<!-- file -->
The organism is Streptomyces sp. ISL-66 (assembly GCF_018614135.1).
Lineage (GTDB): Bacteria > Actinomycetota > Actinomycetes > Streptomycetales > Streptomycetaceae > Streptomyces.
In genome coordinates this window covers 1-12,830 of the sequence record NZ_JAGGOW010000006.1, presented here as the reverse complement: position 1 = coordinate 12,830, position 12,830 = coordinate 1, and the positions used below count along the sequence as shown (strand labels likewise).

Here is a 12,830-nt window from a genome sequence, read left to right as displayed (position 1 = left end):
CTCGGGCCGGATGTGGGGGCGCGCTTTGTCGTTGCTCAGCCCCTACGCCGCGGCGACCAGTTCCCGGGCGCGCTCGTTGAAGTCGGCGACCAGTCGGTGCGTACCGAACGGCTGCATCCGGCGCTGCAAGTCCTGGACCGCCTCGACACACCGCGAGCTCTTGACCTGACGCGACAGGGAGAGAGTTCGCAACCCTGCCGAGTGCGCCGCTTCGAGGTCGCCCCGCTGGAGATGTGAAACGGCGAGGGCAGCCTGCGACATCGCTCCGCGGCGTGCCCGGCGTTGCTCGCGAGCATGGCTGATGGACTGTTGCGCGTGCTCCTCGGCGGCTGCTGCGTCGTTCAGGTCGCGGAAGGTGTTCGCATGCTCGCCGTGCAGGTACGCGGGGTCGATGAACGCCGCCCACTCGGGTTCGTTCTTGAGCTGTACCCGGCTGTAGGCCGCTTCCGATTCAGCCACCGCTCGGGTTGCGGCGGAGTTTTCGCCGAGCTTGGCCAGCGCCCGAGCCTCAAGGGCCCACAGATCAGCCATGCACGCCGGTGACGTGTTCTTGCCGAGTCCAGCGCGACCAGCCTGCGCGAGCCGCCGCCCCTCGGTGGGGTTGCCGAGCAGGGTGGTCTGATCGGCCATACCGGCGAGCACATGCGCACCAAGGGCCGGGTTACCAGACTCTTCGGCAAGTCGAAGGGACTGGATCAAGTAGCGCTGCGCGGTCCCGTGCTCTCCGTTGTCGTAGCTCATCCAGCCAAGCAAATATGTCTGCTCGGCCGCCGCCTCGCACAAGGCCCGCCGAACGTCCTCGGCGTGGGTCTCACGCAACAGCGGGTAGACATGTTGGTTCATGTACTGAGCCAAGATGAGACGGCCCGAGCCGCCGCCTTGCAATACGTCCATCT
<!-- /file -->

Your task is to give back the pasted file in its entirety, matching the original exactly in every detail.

The organism is Streptomyces sp. ISL-66 (assembly GCF_018614135.1).
Lineage (GTDB): Bacteria > Actinomycetota > Actinomycetes > Streptomycetales > Streptomycetaceae > Streptomyces.
In genome coordinates this window covers 1-12,830 of the sequence record NZ_JAGGOW010000006.1, presented here as the reverse complement: position 1 = coordinate 12,830, position 12,830 = coordinate 1, and the positions used below count along the sequence as shown (strand labels likewise).

Here is a 12,830-nt window from a genome sequence, read left to right as displayed (position 1 = left end):
CTCGGGCCGGATGTGGGGGCGCGCTTTGTCGTTGCTCAGCCCCTACGCCGCGGCGACCAGTTCCCGGGCGCGCTCGTTGAAGTCGGCGACCAGTCGGTGCGTACCGAACGGCTGCATCCGGCGCTGCAAGTCCTGGACCGCCTCGACACACCGCGAGCTCTTGACCTGACGCGACAGGGAGAGAGTTCGCAACCCTGCCGAGTGCGCCGCTTCGAGGTCGCCCCGCTGGAGATGTGAAACGGCGAGGGCAGCCTGCGACATCGCTCCGCGGCGTGCCCGGCGTTGCTCGCGAGCATGGCTGATGGACTGTTGCGCGTGCTCCTCGGCGGCTGCTGCGTCGTTCAGGTCGCGGAAGGTGTTCGCATGCTCGCCGTGCAGGTACGCGGGGTCGATGAACGCCGCCCACTCGGGTTCGTTCTTGAGCTGTACCCGGCTGTAGGCCGCTTCCGATTCAGCCACCGCTCGGGTTGCGGCGGAGTTTTCGCCGAGCTTGGCCAGCGCCCGAGCCTCAAGGGCCCACAGATCAGCCATGCACGCCGGTGACGTGTTCTTGCCGAGTCCAGCGCGACCAGCCTGCGCGAGCCGCCGCCCCTCGGTGGGGTTGCCGAGCAGGGTGGTCTGATCGGCCATACCGGCGAGCACATGCGCACCAAGGGCCGGGTTACCAGACTCTTCGGCAAGTCGAAGGGACTGGATCAAGTAGCGCTGCGCGGTCCCGTGCTCTCCGTTGTCGTAGCTCATCCAGCCAAGCAAATATGTCTGCTCGGCCGCCGCCTCGCACAAGGCCCGCCGAACGTCCTCGGCGTGGGTCTCACGCAACAGCGGGTAGACATGTTGGTTCATGTACTGAGCCAAGATGAGACGGCCCGAGCCGCCGCCTTGCAATACGTCCATCT